It’s “Stir-up Sunday” the day when we traditionally make the cakes and puddings, allowing them a few precious weeks to mature in the darkness of a cupboard in time for the Christmas festival.
Most people, when asked why we call it “Stir-up Sunday”, would make the assumption that it’s a reference to the mixing and stirring of dried fruits and alcohol but it actually refers to the Anglian church prayer for the day which begins “Stir up, we beseech thee, O Lord, the wills of thy faithful people”.
Assumptions are part of our existence, and life would be unworkable if we couldn’t take some things for granted, but often our familiarity with routine and predictability goes too far, and we find ourselves in a place where assumption does more harm than good.
As a young man, I often made the assumption that life would be more of a challenge than it needed to be. Maybe I assumed I would fail or took inevitable rejection for granted.
We project a version of ourselves onto the world to the point that the world stops questioning its accuracy and accepts it as the whole truth.
Once, playing a game of “Therapy” (the signs were there thirty years ago!) with my girlfriend and her family, a card came up with the question, “Which player at the board wishes they had been born someone else”. Someone said “Graham”, and everyone agreed, except me, but I said nothing. I understood that it was a reasonable assumption based on the evidence I offered.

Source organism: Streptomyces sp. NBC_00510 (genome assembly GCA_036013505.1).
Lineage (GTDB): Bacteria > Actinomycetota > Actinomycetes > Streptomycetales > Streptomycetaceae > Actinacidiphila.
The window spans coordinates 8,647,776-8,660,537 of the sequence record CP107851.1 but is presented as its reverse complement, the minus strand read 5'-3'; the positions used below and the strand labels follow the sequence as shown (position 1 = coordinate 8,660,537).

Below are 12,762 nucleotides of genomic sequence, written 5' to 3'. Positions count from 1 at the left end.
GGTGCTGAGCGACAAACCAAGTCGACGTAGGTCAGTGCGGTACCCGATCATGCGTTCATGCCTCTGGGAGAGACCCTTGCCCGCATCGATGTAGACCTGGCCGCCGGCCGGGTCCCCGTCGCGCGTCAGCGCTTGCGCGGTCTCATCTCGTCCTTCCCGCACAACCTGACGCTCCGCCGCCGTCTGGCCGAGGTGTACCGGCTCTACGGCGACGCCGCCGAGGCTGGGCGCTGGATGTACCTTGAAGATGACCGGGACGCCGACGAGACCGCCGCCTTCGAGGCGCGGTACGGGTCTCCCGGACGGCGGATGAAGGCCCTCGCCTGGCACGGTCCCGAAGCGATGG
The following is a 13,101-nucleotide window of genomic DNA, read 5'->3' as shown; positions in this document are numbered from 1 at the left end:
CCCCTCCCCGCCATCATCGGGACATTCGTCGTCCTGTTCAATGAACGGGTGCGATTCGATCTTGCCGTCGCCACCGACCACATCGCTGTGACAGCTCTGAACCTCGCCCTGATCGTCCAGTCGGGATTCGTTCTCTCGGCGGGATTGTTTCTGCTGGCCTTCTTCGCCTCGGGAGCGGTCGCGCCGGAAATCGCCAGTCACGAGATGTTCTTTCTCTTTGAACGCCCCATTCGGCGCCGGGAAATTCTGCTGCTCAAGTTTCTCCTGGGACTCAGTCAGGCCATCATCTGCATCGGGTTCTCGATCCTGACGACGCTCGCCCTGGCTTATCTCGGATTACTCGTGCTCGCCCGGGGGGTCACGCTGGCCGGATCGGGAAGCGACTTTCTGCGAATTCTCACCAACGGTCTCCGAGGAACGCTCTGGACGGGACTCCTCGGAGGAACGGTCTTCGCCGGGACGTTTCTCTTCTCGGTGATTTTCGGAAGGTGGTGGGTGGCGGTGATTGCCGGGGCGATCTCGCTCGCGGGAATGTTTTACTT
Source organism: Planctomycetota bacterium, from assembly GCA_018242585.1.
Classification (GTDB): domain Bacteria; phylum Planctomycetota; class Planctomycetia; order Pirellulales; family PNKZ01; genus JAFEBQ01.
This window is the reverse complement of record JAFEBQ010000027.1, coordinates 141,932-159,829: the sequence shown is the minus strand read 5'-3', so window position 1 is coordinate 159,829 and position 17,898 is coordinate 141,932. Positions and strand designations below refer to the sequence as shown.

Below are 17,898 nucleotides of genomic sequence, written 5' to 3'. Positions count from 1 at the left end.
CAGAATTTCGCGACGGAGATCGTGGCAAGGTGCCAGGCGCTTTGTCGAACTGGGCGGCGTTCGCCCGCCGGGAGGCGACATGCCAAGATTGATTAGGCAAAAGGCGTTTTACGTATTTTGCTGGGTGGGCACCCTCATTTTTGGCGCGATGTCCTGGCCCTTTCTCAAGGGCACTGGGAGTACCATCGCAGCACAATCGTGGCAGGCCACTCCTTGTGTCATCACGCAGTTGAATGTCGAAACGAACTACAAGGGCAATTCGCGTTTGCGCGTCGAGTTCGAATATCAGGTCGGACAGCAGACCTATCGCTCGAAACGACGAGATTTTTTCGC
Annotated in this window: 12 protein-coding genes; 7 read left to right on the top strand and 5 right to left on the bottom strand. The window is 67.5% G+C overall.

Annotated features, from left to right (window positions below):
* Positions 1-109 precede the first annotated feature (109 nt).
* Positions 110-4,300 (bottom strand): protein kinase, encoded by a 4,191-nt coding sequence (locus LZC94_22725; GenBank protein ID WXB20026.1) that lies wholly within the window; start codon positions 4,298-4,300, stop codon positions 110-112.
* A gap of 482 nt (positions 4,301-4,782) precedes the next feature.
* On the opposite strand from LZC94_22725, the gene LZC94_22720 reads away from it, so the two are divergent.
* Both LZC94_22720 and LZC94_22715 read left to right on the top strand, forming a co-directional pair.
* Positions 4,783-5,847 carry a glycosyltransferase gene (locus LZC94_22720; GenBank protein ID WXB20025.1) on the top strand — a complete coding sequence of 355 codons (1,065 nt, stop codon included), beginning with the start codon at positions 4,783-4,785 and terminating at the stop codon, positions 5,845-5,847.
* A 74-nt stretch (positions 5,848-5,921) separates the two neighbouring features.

Assumptions about people are the most damaging of all.
When we assume lovers are angry with us, that they tire of us, or that we are overlooked we rarely wait for the bothersome triviality of evidence. We rely on our instinct, or the past, or the image we hold of them in our minds.
In this way, we prevent ourselves from growth. We cannot see anything other than what we saw before however sad and miserable it feels.
Through almost all the couples I have worked with over the years there is a theme which illustrates a fundamental difficulty in their relationship, and the reason they find themselves in a never-ending loop of frustration and destruction.
Somewhere along the line, we stop listening to our partners, presumably because we feel we have amassed enough information to know what they are thinking before they do.
At this point, a remarkable thing happens. Instead of owning our own emotions we tell our partners about theirs. I witness an exchange of assumption with neither party really knowing, but instead preferring to work on the basis of what is past, what they have learned, and what they take for granted, thus consigning their future to the same dissatisfying fog.
None of us like to be told how we feel.
“You never cared about me”
“You’ll never change”
“You don’t trust me”
It’s difficult to predict the shift when, instead of assumption, we rely on our personal truth instead.
It’s much harder to respond to the truth with an assumption, not only because vulnerability is disarming, but because it reveals something of us so straightforward it cannot be misunderstood.
I’ve been making the same Christmas cake for as many years as I can remember. Sometimes I ice it and sometimes not. Either way, I imagine it will come out quite nicely and everyone will enjoy eating it well into January. That’s an assumption without too much risk.